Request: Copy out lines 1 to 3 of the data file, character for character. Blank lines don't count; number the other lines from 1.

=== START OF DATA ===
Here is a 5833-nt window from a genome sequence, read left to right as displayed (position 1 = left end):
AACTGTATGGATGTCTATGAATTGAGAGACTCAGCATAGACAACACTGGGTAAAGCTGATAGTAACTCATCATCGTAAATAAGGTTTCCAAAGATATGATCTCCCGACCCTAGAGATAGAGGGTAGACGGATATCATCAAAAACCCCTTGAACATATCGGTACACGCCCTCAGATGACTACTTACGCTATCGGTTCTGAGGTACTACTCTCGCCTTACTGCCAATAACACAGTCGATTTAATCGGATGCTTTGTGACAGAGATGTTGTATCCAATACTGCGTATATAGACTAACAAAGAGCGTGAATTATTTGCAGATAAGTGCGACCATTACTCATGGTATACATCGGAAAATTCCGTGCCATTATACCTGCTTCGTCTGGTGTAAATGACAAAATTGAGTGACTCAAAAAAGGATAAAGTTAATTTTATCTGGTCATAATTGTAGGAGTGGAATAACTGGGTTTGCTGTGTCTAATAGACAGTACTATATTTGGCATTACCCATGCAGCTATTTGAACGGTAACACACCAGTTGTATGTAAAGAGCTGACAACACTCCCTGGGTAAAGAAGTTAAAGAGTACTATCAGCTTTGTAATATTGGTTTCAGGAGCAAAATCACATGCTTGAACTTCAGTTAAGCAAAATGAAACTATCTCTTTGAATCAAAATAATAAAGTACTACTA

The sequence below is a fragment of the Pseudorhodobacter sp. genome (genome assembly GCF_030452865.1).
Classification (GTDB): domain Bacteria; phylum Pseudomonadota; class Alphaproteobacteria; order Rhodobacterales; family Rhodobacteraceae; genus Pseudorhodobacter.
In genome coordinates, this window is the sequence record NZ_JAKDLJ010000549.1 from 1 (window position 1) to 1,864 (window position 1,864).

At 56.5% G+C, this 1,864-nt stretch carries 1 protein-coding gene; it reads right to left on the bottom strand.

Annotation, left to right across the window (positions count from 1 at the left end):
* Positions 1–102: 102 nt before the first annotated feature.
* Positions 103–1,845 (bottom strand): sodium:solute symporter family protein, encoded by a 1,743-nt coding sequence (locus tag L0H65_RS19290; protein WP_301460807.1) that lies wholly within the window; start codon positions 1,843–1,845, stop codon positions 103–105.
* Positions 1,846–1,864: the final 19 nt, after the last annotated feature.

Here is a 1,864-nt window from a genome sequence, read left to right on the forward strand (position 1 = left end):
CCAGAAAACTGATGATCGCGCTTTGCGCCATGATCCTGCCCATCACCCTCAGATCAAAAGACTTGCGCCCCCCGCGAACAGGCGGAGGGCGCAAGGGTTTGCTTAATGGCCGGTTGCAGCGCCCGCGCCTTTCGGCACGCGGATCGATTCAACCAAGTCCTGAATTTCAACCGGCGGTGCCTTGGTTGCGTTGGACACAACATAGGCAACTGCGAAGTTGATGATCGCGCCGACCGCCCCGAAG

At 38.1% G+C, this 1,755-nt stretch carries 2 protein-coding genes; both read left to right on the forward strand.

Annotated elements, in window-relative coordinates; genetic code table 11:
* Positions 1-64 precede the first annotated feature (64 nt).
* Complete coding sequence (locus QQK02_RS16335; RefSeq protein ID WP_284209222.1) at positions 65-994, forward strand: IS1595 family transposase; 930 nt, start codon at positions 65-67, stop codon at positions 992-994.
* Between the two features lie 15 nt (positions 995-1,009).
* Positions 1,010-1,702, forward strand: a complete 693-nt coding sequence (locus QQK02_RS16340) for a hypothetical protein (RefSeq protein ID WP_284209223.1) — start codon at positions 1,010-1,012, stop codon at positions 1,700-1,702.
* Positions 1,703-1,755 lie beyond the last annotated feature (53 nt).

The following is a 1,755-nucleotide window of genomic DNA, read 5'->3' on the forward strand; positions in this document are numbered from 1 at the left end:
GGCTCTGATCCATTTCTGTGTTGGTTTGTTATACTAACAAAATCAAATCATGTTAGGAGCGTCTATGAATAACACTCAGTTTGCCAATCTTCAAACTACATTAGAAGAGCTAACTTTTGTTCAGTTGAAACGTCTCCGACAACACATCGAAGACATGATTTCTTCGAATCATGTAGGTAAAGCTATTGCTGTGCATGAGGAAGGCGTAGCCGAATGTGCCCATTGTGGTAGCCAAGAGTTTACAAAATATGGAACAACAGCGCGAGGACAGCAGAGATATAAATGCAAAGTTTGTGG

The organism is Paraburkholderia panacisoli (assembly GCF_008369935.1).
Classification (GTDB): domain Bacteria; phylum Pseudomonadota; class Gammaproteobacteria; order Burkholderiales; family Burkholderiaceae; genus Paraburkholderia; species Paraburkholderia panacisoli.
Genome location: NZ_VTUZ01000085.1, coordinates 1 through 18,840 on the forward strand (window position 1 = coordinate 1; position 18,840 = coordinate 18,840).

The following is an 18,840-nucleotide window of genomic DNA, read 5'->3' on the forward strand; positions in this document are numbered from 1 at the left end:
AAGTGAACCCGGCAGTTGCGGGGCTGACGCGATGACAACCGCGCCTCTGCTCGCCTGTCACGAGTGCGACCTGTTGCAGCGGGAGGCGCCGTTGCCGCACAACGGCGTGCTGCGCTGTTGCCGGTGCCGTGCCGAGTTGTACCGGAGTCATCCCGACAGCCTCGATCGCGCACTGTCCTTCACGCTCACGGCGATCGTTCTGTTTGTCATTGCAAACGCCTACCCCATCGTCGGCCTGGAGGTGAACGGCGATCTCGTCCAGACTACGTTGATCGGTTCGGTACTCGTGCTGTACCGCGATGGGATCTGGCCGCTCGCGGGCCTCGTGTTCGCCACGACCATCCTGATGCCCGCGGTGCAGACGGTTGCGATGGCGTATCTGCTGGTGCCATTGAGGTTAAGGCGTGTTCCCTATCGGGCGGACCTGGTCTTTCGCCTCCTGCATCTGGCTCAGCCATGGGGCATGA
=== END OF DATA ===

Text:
Here is a 5833-nt window from a genome sequence, read left to right as displayed (position 1 = left end):
AACTGTATGGATGTCTATGAATTGAGAGACTCAGCATAGACAACACTGGGTAAAGCTGATAGTAACTCATCATCGTAAATAAGGTTTCCAAAGATATGATCTCCCGACCCTAGAGATAGAGGGTAGACGGATATCATCAAAAACCCCTTGAACATATCGGTACACGCCCTCAGATGACTACTTACGCTATCGGTTCTGAGGTACTACTCTCGCCTTACTGCCAATAACACAGTCGATTTAATCGGATGCTTTGTGACAGAGATGTTGTATCCAATACTGCGTATATAGACTAACAAAGAGCGTGAATTATTTGCAGATAAGTGCGACCATTACTCATGGTATACATCGGAAAATTCCGTGCCATTATACCTGCTTCGTCTGGTGTAAATGACAAAATTGAGTGACTCAAAAAAGGATAAAGTTAATTTTATCTGGTCATAATTGTAGGAGTGGAATAACTGGGTTTGCTGTGTCTAATAGACAGTACTATATTTGGCATTACCCATGCAGCTATTTGAACGGTAACACACCAGTTGTATGTAAAGAGCTGACAACACTCCCTGGGTAAAGAAGTTAAAGAGTACTATCAGCTTTGTAATATTGGTTTCAGGAGCAAAATCACATGCTTGAACTTCAGTTAAGCAAAATGAAACTATCTCTTTGAATCAAAATAATAAAGTACTACTA

The sequence below is a fragment of the Pseudorhodobacter sp. genome (genome assembly GCF_030452865.1).